# Solve (x)^x^3=3 find X

1. Mar 9, 2008

### racer

Hello there

I've seen this question and tried to solve it but until now for no avail., I couldn't solve it but I know that the value of X is cubic root of 3

Thanks.

2. Mar 9, 2008

### leon1127

i dont think you can solve that analytically, instad you need to use numerical method?

3. Mar 9, 2008

### racer

Someone solved it by Calculus.

4. Mar 9, 2008

### HallsofIvy

Staff Emeritus
Do you have a reference for that? It certainly can be solved by "inspection"- noting that
$$\sqrt{3}^{\sqrt{3}^3}= \sqrt{3}^3= 3[/itex]. But I have no idea what you mean by "solved it by Calculus"! 5. Mar 9, 2008 ### racer I didn't understand how he solved it but I've seen Transcendental Functions, he derived something, I recall that there was Inverses and then he got e^1/3, if you still have no idea, tell me and I'll bring the solution from him. 6. Mar 9, 2008 ### D H ### Staff: Mentor Surely you mean [tex]\sqrt[3] 3^{\sqrt[3] 3^3} = \sqrt[3] 3^3 = 3$$

Last edited: Mar 9, 2008
7. Mar 9, 2008

### HallsofIvy

Staff Emeritus
Yes, sorry. Very careless of me.

8. Mar 9, 2008

### John Creighto

Seems easy to generalize:

$$x^{x^n}=n$$
$$\sqrt[n] n^{\sqrt[n] n \ ^n} = \sqrt[n] n \ ^n = n$$

Last edited: Mar 9, 2008
9. Mar 9, 2008

### Staff: Mentor

An even more interesting generalization is

$$\underbrace{\sqrt[n]^n^{\sqrt[n]^n^{\dotsm^{\sqrt[n]^n}}}}_{n+1} = n$$

10. Mar 9, 2008

### John Creighto

Why is it n+1 levels?

11. Mar 9, 2008

### John Creighto

Not sure if this is interesting but changin the original problem somewhat:

$$x^{x^n}=m$$

And assuming a solution of the form:

$$x= \sqrt[n]{nq}$$

We find that q is determined as follows:

$$(nq)^q=m$$

12. Mar 9, 2008

### sutupidmath

it doesn't seem to matter at all how many levels you take it. for example

$$\sqrt [5]^5^{(\sqrt [5]^5)}^{5}=5$$

13. Mar 10, 2008

### Staff: Mentor

That is just a specific instance of John's generalization:
With $n$ as the final power it does not matter how many levels you take it. Start with the tautology:

$$\sqrt[n] n \ ^n = n$$

Substituting $\sqrt[n] n ^n$ for any of the ns on the left hand side of the tautology will yield a valid expression. Substituting for the power yields

$$\sqrt[n] n^{\sqrt[n] n \ ^n}= n$$

This substitution can be carried on indefinitely:

$$\sqrt[n] n ^{\sqrt[n] n ^{\cdots^{\sqrt[n] n \ ^n}}}= n$$

My "more interesting" generalization (post #9) replaces the final power ($n$) with with $\sqrt[n] n$. Changing the final power from $n$ to $\sqrt[n] n$ like I did in post #9 yields expressions like

$$\sqrt 2^{\sqrt 2^{\sqrt 2}} = 2$$

and

$$\sqrt[3] 3^{\sqrt[3] 3^{\sqrt[3]3^{\sqrt[3]3}}} = 3$$

Last edited: Mar 10, 2008
14. Mar 10, 2008

### John Creighto

How do you show that?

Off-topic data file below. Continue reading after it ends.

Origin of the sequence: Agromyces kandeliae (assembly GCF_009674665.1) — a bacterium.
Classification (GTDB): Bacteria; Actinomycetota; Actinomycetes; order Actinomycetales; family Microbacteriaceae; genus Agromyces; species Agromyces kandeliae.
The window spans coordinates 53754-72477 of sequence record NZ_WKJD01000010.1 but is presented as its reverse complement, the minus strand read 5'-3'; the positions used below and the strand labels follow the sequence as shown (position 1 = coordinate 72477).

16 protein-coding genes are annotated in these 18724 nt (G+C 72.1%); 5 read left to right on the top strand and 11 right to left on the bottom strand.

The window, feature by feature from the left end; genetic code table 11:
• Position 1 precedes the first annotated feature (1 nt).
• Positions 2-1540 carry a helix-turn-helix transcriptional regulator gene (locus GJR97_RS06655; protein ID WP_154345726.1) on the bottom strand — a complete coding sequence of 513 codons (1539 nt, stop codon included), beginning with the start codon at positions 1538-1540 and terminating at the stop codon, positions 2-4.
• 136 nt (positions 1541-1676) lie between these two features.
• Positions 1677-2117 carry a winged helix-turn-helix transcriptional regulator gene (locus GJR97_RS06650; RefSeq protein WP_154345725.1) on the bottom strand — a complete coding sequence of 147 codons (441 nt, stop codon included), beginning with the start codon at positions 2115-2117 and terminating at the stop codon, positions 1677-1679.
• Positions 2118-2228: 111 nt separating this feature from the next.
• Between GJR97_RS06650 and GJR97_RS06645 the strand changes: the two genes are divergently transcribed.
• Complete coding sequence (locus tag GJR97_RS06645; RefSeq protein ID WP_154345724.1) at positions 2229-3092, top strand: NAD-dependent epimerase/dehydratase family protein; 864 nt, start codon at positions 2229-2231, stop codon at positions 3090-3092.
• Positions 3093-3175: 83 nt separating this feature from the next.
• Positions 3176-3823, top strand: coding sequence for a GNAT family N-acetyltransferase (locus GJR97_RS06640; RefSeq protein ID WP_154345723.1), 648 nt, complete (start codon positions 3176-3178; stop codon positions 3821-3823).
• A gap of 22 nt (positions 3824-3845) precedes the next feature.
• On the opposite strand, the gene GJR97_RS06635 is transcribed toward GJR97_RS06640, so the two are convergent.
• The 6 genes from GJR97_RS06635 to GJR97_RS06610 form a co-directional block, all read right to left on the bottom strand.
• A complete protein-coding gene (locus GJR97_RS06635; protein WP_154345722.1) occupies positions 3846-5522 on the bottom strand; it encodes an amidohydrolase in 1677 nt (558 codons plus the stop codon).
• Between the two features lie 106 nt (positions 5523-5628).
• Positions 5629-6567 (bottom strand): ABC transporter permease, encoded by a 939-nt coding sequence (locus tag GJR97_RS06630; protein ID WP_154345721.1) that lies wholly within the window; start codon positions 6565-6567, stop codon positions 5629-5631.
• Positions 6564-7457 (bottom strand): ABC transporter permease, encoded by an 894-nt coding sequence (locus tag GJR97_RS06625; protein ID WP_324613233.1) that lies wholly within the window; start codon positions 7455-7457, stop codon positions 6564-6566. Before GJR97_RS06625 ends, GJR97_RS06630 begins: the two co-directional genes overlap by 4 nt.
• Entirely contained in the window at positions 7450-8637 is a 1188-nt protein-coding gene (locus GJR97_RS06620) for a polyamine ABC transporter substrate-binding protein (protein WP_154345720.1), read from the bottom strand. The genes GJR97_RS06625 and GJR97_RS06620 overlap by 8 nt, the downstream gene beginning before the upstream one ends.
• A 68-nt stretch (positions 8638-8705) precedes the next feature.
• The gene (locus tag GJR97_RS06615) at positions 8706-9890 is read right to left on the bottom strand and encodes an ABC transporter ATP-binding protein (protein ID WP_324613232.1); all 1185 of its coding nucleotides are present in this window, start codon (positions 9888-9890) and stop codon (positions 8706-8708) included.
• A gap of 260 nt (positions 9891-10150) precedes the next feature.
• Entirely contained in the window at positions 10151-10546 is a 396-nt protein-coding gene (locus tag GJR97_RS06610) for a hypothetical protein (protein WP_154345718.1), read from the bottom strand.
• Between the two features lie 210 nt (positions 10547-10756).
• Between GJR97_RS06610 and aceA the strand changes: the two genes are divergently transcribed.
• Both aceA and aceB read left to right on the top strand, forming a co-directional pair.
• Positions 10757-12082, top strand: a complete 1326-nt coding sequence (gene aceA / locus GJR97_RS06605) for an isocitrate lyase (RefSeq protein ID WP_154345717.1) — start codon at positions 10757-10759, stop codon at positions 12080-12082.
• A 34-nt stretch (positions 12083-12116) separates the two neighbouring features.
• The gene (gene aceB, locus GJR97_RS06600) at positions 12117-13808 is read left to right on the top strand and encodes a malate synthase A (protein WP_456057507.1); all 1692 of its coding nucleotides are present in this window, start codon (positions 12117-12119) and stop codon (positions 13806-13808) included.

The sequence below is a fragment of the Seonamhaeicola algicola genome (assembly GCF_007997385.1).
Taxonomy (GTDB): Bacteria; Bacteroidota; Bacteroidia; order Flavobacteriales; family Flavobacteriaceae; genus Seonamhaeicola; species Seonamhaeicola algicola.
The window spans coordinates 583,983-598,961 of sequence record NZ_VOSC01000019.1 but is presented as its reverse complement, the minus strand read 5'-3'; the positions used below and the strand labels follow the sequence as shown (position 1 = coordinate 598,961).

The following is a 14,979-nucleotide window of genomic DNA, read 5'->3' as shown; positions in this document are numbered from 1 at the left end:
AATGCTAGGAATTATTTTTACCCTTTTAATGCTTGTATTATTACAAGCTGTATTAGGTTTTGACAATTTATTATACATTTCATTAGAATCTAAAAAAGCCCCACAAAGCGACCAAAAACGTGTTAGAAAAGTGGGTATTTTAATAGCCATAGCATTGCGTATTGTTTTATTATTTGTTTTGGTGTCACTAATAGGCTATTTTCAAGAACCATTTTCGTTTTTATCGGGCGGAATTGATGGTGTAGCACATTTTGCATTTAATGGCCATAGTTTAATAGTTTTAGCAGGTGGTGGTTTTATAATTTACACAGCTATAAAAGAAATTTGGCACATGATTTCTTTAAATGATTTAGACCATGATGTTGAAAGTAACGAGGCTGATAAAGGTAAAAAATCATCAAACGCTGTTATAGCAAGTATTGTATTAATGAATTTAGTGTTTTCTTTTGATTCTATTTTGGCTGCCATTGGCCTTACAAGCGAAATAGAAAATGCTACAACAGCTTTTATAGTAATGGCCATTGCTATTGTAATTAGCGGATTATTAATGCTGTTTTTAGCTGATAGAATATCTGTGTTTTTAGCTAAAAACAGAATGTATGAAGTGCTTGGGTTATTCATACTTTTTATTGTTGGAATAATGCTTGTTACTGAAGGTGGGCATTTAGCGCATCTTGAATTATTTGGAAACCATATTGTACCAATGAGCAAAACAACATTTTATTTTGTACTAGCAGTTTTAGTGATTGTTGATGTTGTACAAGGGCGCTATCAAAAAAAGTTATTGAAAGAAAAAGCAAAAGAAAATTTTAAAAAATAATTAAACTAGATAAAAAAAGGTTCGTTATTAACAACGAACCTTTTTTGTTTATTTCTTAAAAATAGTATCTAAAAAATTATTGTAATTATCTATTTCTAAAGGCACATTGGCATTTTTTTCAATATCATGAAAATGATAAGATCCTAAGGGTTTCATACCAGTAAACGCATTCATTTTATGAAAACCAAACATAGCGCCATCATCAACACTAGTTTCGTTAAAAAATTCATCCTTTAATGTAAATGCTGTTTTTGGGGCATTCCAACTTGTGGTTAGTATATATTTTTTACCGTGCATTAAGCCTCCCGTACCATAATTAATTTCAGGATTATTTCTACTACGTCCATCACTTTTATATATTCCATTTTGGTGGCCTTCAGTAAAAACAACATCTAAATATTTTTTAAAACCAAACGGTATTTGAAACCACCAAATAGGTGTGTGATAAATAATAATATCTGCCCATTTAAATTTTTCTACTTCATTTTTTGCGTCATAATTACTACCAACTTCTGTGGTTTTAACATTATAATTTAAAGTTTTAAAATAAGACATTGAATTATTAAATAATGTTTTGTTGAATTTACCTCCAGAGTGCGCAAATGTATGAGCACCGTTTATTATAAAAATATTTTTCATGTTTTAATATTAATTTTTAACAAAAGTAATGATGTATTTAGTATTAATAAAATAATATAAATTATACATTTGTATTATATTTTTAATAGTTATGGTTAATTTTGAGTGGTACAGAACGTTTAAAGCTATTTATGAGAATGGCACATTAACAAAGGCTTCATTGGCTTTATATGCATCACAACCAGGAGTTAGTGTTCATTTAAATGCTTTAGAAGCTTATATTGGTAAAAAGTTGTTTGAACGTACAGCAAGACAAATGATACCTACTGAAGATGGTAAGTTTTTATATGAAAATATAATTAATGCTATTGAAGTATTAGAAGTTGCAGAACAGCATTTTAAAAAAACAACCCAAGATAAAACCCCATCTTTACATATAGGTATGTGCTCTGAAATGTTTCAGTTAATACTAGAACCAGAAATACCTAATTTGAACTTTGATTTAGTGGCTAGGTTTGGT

15. Mar 10, 2008

### sutupidmath

Don't you think this should read like this:

$$\sqrt[3] 3^{\sqrt[3] 3^{\sqrt[3]3^{\sqrt[3]3}}} = \sqrt [3]^3$$

16. Mar 10, 2008

### Staff: Mentor

Apologies first: I should have used parentheses. Without parentheses, exponentiation evaluates right-to-left. Post #9 is correctly written as

$$\underbrace{\sqrt[n] n^{\left(\sqrt[n] n^{\left(\dotsm^{\sqrt[n] n}}\right)}\right)}_{n+1} = n$$

Taking the log (base n) of the left hand side,

$$\log_n\Biggl(\underbrace{\sqrt[n] n^{\left(\sqrt[n] n^{\left(\dotsm^{\sqrt[n] n}}\right)}\right)}_{n+1}\Biggr) = \sqrt[n] n \, \log_n\Biggl(\underbrace{\sqrt[n] n^{\left(\sqrt[n] n^{\left(\dotsm^{\sqrt[n] n}}\right)}\right)}_n\Biggr) = {\sqrt[n] n}^{\;2} \, \log_n\Biggl(\underbrace{\sqrt[n] n^{\left(\sqrt[n] n^{\left(\dotsm^{\sqrt[n] n}}\right)}\right)}_{n-1}\Biggr) = \cdots = {\sqrt[n] n}^{\;n} \log_n \left(\sqrt[n] n\right) = n\cdot \frac 1 n = 1$$

17. Mar 10, 2008

### sutupidmath

WOW, nice trick!!!!!

18. Mar 10, 2008

### John Creighto

Given where you placed the parenthesis, I still don’t follow.

19. Mar 10, 2008

### Staff: Mentor

Step by step, then. The problem is to evaluate

$$\underbrace{\sqrt[n] n^{\left(\sqrt[n] n^{\left(\dotsm^{\sqrt[n] n}}\right)}\right)}_{n+1}$$

To do so I will take the base-n log of this expression. Using $\log a^b = b\log a$

$$\log_n\Biggl(\underbrace{\sqrt[n] n^{\left(\sqrt[n] n^{\left(\dotsm^{\sqrt[n] n}}\right)}\right)}_{n+1}\Biggr) = \sqrt[n] n \, \log_n\Biggl(\underbrace{\sqrt[n] n^{\left(\sqrt[n] n^{\left(\dotsm^{\sqrt[n] n}}\right)}\right)}_n\Biggr)$$

We still have something of the form $\log a^v$. Applying the identity again yields

$${\sqrt[n] n}^{\;2} \, \log_n\Biggl(\underbrace{\sqrt[n] n^{\left(\sqrt[n] n^{\left(\dotsm^{\sqrt[n] n}}\right)}\right)}_{n-1}\Biggr)$$

After doing this $m<n$ times, the expression becomes

$${\sqrt[n] n}^{\;m} \, \log_n\Biggl(\underbrace{\sqrt[n] n^{\left(\sqrt[n] n^{\left(\dotsm^{\sqrt[n] n}}\right)}\right)}_{n+1-m}\Biggr)$$

After applying this identity n times, the log (base n) of the original expression becomes

$${\sqrt[n] n}^{\;n} \log_n \left(\sqrt[n] n\right)$$

The first term, ${\sqrt[n] n}^{\;n}$ is $n$. The second term, $\log_n \left(\sqrt[n] n\right)$ is $1/n$. The product of these two terms is one. If the log (base n) of the expression in question is one, the expression itself must be equal to n.

20. Mar 10, 2008

### racer

I meant that it was solved using Calculus, I got the solution and I uploaded it.